Insecticides lindane, DDT linked to cancer: WHO

Updated 24 June 2015

Insecticides lindane, DDT linked to cancer: WHO

LONDON: The insecticide lindane, once widely used in agriculture and to treat human lice and scabies, causes cancer and has been specifically linked to non-Hodgkin lymphoma, the World Health Organization said on Tuesday. The WHO’s International Agency for Research on Cancer (IARC) also said that DDT, or dichlorodiphenyltrichloroethane, probably causes cancer, with scientific evidence linking it to non-Hodgkin lymphoma (NHL), testicular cancer and liver cancer.
In a review of various agricultural chemicals, IARC’s specialist panel said it had decided to classify lindane as “carcinogenic to humans” in its Group 1 category, DDT as “probably carcinogenic to humans” in its Group 2A class, and the herbicide 2,4-D as “possibly carcinogenic to humans” in its Group 2B.
It said epidemiological studies did not find strong or consistent increases in risk of NHL or other cancers from 2,4-D exposure, but there was strong evidence it induces oxidative stress, a process that can damage cells in the body, and moderate evidence it can suppress the immune system.
Lindane, which since 2009 has been banned or restricted in most countries under the Stockholm Convention on Persistent Organic Pollutants, was previously used extensively for insect control in agriculture.

An exemption to the ban allows it to be used as a second-line treatment for lice and scabies.
IARC said high exposures to lindane have previously been reported among agricultural workers and pesticide applicators.
“Large epidemiological studies of agricultural exposures in the United States and Canada showed a 60 percent increased risk of non-Hodgkin lymphoma in those exposed to lindane,” it said.
DDT was introduced for the control of insect-borne diseases during World War Two and was later applied widely to eradicate malaria and in agriculture.
Although most uses of it were banned from the 1970s, IARC cautioned that DDT and its breakdown products are “highly persistent and can be found in the environment and in animal and human tissues throughout the world”.
“Exposure to DDT still occurs, mainly through diet,” it said, adding that DDT is still used, mainly for malaria control in parts of Africa, although under very strict conditions.
Since it was introduced in 1945, 2,4-D has been widely used to control weeds in agriculture, forestry and urban and residential settings.
IARC said occupational exposure to 2,4-D can occur during manufacturing and application, and people in the general population can be exposed through food, water, dust, or residential application, and during spraying.

Farm to table: Lebanese initiative ‘From the Villages’ celebrates local talent 

Updated 20 October 2020

Farm to table: Lebanese initiative ‘From the Villages’ celebrates local talent 

DUBAI: In an act of solidarity with Lebanon’s villagers, farmers and local artisans, a group of innovative Lebanese graduates are operating an online platform that provides a wide array of their homemade products and crafts to those residing mainly in Beirut, as well as other cities across the country. 

At a time when a number of businesses were closing down, “From the Villages” was born from the COVID-19 lockdown in May. It all started through a fateful conversation between a few individuals who wanted to share good quality produce and foods from their southern, fertile village of Deir Mimas with others.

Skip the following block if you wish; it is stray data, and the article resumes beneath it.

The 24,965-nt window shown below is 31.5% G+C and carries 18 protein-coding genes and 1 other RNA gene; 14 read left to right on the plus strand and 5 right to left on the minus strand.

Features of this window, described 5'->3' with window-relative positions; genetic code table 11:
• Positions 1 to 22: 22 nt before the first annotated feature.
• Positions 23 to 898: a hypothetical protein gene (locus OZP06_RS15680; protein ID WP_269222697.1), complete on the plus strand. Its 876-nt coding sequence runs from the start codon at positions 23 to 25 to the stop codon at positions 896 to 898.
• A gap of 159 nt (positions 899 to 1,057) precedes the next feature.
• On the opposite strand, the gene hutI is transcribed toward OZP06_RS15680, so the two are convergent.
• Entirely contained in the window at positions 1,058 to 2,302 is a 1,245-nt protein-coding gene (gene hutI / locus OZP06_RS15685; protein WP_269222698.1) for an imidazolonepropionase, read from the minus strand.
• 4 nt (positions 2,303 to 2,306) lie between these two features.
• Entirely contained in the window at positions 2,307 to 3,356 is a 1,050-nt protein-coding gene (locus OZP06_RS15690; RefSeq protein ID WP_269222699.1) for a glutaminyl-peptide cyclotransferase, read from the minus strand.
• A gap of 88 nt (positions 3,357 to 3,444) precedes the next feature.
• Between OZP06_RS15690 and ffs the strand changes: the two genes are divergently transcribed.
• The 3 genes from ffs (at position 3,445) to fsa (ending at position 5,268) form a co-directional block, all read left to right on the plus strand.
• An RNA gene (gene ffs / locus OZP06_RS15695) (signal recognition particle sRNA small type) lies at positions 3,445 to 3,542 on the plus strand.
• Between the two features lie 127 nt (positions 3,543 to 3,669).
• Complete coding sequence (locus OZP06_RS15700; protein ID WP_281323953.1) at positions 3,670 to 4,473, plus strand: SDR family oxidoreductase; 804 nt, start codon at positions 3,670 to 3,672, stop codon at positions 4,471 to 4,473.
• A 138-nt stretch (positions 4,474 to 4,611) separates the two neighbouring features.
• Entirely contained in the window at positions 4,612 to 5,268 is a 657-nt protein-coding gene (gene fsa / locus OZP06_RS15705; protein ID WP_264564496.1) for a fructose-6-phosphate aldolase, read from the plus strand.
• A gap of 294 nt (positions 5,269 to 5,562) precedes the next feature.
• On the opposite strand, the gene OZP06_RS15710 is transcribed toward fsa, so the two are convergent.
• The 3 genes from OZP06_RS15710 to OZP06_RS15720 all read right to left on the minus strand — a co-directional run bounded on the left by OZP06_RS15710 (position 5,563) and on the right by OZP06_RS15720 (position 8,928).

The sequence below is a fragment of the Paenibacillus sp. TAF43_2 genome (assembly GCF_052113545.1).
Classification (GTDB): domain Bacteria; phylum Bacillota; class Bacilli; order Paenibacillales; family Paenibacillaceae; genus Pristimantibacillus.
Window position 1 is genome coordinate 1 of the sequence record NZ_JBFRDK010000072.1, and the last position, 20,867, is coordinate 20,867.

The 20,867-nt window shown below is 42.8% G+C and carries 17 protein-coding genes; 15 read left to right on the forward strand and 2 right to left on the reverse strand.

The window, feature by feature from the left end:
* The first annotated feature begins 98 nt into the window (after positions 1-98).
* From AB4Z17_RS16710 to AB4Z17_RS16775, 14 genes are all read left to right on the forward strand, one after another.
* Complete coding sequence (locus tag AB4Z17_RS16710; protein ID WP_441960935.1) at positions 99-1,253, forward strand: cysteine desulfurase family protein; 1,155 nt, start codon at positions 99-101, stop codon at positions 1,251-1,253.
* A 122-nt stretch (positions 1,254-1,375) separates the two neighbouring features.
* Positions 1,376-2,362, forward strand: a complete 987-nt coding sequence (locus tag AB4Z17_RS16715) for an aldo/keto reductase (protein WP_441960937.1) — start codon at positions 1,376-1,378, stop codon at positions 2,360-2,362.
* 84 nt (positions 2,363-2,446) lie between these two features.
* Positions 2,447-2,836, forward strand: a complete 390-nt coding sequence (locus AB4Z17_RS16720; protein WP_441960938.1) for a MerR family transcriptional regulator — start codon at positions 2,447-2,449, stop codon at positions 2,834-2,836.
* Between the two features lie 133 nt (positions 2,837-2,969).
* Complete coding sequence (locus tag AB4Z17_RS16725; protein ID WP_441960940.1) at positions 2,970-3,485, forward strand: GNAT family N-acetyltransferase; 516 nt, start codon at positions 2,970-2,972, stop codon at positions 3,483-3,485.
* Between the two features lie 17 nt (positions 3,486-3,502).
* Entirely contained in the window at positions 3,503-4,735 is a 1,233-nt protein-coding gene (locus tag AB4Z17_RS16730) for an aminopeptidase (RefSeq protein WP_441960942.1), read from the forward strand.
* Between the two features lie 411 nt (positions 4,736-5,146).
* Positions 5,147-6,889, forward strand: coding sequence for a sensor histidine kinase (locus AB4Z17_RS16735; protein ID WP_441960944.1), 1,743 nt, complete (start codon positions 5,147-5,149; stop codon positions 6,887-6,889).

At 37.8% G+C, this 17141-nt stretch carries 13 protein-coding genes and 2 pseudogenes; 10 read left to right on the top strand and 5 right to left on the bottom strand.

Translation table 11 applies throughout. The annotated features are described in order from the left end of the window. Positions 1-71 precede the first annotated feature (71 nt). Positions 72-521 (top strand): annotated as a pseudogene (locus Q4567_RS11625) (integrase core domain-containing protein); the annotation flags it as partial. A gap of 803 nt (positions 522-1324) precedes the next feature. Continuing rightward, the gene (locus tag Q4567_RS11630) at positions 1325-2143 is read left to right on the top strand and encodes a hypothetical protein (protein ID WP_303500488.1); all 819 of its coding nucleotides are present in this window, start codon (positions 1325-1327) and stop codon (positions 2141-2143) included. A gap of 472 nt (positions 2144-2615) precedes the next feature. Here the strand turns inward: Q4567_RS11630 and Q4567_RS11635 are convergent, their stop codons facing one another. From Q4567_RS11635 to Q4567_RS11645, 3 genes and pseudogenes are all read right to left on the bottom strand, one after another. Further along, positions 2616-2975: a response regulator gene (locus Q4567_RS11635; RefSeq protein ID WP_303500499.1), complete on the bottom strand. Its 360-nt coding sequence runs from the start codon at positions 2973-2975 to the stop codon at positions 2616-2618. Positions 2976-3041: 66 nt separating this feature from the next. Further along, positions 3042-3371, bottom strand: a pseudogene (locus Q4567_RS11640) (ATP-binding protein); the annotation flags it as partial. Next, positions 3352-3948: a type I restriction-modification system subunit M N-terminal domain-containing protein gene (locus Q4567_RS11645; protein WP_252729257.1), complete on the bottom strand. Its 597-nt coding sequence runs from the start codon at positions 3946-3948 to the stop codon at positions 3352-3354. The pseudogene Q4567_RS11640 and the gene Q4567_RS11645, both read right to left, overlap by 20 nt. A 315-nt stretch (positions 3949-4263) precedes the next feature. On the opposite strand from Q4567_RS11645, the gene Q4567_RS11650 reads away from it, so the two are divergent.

“Because people in their villages don’t find markets to sell (at), we thought why don’t we sell this food online?” the e-platform’s managing partner Hani Touma told Arab News. “By using technology and having a platform, they can sell their products and reach a wider range of customers.” 

The team designed their website and launched a couple of days later, with a few available items. Today, its offerings have expanded and clients can access a variety of 25 product categories, which include herbs, dairies, jams, olives, syrups, distillates, soaps and pottery. An eco-friendly project, all of the products are minimally packaged and locally made by nearly 50 artisans and farmers, living in 20 villages, mostly from the south.  

“We’re working with real household people,” said Touma. “Some of the ladies that we work with are 60, 70 years old and this is their only job. It started as a fun project and now it’s growing. We’re helping a lot of the suppliers and they’re having regular income, although it’s going up and down because of the economic situation in Lebanon.” 

Prior to the spread of COVID-19, Lebanon was already suffering from decades-long mismanagement and a financial crisis, in which citizens couldn’t access their bank savings, unemployment and inflation spiked and the Lebanese Lira devalued exponentially. 

In addition, Lebanon stands far from its full potential when it comes to local agricultural production as it imports more than 80 percent of its food items. The efforts of Touma, his business partner Sari Hawa, along with their tightly knit team of experts, are amongst the latest aiming to cultivate a culture of homegrown food concepts through grassroots initiatives.  

“Now, even the products imported have started to be missing from the supermarkets,” explained Touma. “I think this was why ‘From the Villages’ grew very fast, because people were not able to find some of their food – like jams, for example. They were all imported from outside. But now, you have a local product available directly at your doorstep.”

Following the deadly Beirut port explosion on Aug. 4, the “From the Villages” team suspended operations for a month and is currently slowly picking up again by carrying out deliveries twice per week. “Everything is working against us,” said Touma, “but we’re trying to stay on the ground and fix everything.”